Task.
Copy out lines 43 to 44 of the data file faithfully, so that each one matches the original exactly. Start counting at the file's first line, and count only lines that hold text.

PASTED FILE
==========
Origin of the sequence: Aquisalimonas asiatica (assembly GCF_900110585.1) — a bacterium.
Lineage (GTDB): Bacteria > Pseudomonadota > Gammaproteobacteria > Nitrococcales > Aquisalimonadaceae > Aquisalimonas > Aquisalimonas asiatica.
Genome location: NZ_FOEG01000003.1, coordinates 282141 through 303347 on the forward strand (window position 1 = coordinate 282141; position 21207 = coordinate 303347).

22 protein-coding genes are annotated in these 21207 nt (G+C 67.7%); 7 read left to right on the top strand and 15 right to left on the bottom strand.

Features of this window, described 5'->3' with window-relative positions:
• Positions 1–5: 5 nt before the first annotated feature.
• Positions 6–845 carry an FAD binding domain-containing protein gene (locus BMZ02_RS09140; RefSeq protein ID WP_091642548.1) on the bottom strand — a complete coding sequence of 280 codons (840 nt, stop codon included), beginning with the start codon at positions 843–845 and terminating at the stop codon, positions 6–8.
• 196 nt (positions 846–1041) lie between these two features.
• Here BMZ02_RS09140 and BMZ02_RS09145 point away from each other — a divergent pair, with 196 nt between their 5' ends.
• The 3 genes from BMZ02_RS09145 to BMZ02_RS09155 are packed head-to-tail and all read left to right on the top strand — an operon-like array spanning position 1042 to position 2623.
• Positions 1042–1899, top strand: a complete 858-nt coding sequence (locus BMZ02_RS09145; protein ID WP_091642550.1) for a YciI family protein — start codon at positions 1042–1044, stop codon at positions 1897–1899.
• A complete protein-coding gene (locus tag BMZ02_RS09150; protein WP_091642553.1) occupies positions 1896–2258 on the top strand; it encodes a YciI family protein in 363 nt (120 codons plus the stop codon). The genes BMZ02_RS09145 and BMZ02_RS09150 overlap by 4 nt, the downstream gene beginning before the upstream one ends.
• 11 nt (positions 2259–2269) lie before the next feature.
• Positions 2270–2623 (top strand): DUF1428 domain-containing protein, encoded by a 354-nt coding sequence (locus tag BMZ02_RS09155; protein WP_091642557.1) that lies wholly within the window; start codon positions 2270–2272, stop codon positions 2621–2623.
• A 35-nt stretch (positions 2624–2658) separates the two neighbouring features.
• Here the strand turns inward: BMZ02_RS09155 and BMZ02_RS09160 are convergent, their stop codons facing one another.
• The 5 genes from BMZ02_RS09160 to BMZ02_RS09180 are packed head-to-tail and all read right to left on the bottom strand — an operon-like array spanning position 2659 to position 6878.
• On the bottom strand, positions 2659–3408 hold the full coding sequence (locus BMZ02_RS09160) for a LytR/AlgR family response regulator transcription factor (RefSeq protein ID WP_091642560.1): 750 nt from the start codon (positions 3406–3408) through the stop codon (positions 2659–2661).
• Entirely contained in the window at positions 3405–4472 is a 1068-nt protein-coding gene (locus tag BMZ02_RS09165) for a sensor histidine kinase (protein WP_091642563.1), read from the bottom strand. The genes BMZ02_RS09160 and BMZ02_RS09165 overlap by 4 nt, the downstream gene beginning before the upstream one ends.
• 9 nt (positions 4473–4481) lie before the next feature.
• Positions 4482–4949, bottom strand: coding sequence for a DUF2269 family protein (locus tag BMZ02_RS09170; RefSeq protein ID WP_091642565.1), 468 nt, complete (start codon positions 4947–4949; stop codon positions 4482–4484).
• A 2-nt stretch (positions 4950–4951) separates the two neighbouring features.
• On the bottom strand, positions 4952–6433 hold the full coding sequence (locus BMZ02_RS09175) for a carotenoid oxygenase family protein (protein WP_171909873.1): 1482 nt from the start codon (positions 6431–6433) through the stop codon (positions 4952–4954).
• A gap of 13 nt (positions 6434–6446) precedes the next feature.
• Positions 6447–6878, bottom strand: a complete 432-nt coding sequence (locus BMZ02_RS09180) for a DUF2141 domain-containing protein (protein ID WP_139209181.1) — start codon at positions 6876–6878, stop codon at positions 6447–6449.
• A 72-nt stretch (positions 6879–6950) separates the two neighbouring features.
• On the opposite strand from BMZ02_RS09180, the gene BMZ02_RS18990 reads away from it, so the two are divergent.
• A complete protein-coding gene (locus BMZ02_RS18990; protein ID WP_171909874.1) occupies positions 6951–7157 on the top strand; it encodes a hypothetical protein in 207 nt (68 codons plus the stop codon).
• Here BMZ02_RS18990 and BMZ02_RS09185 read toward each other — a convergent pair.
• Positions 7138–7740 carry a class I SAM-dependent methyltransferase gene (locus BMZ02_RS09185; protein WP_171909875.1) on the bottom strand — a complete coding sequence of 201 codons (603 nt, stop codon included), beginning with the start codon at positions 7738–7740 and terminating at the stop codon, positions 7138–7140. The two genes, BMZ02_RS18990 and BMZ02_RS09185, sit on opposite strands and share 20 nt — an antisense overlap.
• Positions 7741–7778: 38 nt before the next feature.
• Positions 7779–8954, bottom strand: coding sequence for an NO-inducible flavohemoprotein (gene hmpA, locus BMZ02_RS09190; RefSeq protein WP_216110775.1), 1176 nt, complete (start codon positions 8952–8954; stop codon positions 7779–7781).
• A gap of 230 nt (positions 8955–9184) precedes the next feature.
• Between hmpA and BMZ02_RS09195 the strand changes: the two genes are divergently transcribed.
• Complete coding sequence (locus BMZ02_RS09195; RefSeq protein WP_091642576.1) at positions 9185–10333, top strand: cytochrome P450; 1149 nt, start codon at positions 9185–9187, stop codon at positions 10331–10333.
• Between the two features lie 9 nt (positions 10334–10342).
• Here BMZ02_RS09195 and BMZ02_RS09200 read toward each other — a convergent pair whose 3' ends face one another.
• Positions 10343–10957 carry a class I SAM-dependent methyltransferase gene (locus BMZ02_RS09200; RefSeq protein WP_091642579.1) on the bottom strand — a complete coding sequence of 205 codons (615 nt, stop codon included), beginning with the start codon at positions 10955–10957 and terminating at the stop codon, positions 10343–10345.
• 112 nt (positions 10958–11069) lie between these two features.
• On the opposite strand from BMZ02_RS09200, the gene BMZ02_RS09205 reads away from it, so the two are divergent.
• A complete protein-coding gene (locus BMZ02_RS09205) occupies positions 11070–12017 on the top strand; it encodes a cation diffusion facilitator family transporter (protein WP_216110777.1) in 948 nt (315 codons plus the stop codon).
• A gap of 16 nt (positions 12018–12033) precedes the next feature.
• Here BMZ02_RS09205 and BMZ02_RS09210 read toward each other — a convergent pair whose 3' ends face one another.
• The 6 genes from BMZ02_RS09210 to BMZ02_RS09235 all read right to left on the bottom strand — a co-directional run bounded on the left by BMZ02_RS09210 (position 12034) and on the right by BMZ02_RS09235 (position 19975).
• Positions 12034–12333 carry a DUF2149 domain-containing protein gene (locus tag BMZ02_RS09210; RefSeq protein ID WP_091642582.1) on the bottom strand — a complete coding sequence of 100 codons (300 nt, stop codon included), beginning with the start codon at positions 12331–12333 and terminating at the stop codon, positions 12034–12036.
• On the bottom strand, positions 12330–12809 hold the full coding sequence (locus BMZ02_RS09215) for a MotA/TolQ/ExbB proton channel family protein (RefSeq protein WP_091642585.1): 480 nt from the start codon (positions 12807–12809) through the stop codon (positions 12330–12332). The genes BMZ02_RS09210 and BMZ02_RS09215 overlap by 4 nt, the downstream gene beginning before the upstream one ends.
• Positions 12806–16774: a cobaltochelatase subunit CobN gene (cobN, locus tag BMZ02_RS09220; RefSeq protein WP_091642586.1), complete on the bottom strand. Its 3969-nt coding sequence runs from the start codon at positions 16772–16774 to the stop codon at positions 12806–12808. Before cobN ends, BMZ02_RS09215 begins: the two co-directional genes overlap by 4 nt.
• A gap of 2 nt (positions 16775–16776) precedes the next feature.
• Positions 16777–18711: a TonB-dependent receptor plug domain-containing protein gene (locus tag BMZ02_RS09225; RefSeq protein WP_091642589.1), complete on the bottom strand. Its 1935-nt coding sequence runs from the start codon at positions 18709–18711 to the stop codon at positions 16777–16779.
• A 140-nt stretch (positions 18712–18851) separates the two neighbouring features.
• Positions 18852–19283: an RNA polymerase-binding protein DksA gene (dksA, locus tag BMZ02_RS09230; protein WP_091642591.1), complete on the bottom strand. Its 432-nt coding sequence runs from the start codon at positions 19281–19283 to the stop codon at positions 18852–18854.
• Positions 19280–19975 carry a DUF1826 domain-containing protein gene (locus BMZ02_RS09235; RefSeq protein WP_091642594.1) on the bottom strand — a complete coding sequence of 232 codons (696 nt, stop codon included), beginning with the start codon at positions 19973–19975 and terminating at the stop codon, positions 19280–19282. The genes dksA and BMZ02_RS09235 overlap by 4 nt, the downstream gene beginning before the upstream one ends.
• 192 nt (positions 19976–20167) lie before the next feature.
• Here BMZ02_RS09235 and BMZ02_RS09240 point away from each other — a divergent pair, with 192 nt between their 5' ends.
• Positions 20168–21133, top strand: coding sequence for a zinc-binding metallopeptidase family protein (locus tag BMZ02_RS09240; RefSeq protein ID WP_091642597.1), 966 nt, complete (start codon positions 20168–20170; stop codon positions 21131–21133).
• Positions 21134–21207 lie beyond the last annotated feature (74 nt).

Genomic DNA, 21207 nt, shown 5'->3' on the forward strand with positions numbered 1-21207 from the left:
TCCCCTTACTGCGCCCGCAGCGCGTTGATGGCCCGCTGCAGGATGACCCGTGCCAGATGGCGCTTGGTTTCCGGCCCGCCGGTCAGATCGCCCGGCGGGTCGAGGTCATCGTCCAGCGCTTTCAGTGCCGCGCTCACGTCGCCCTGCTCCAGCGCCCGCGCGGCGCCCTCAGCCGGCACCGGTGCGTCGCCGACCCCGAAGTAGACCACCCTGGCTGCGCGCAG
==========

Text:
• Here BMZ02_RS09205 and BMZ02_RS09210 read toward each other — a convergent pair whose 3' ends face one another.
• The 6 genes from BMZ02_RS09210 to BMZ02_RS09235 all read right to left on the bottom strand — a co-directional run bounded on the left by BMZ02_RS09210 (position 12034) and on the right by BMZ02_RS09235 (position 19975).